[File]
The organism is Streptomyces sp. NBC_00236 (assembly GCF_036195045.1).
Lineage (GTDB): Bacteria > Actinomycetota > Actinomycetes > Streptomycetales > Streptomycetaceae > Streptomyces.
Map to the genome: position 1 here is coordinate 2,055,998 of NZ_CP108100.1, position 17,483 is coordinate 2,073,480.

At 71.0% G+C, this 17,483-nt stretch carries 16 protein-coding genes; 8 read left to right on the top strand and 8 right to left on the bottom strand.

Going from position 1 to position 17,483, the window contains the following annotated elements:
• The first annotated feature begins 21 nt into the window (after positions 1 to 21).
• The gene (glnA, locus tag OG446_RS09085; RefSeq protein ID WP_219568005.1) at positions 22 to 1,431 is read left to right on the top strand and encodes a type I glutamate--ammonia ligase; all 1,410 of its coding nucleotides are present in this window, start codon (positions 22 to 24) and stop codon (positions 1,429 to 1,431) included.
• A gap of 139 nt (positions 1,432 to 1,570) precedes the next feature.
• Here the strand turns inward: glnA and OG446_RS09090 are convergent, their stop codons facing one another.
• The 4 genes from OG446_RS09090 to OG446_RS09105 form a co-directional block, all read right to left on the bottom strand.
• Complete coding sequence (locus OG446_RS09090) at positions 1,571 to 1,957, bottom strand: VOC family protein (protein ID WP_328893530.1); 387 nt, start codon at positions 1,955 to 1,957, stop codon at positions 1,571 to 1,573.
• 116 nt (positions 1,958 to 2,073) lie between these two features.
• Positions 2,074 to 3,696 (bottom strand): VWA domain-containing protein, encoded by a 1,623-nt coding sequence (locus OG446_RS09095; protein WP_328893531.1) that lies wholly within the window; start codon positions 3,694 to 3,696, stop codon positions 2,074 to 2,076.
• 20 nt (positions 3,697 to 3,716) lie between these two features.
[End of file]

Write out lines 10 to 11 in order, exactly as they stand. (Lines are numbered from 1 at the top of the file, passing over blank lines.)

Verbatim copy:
• The 4 genes from OG446_RS09090 to OG446_RS09105 form a co-directional block, all read right to left on the bottom strand.
• Complete coding sequence (locus OG446_RS09090) at positions 1,571 to 1,957, bottom strand: VOC family protein (protein ID WP_328893530.1); 387 nt, start codon at positions 1,955 to 1,957, stop codon at positions 1,571 to 1,573.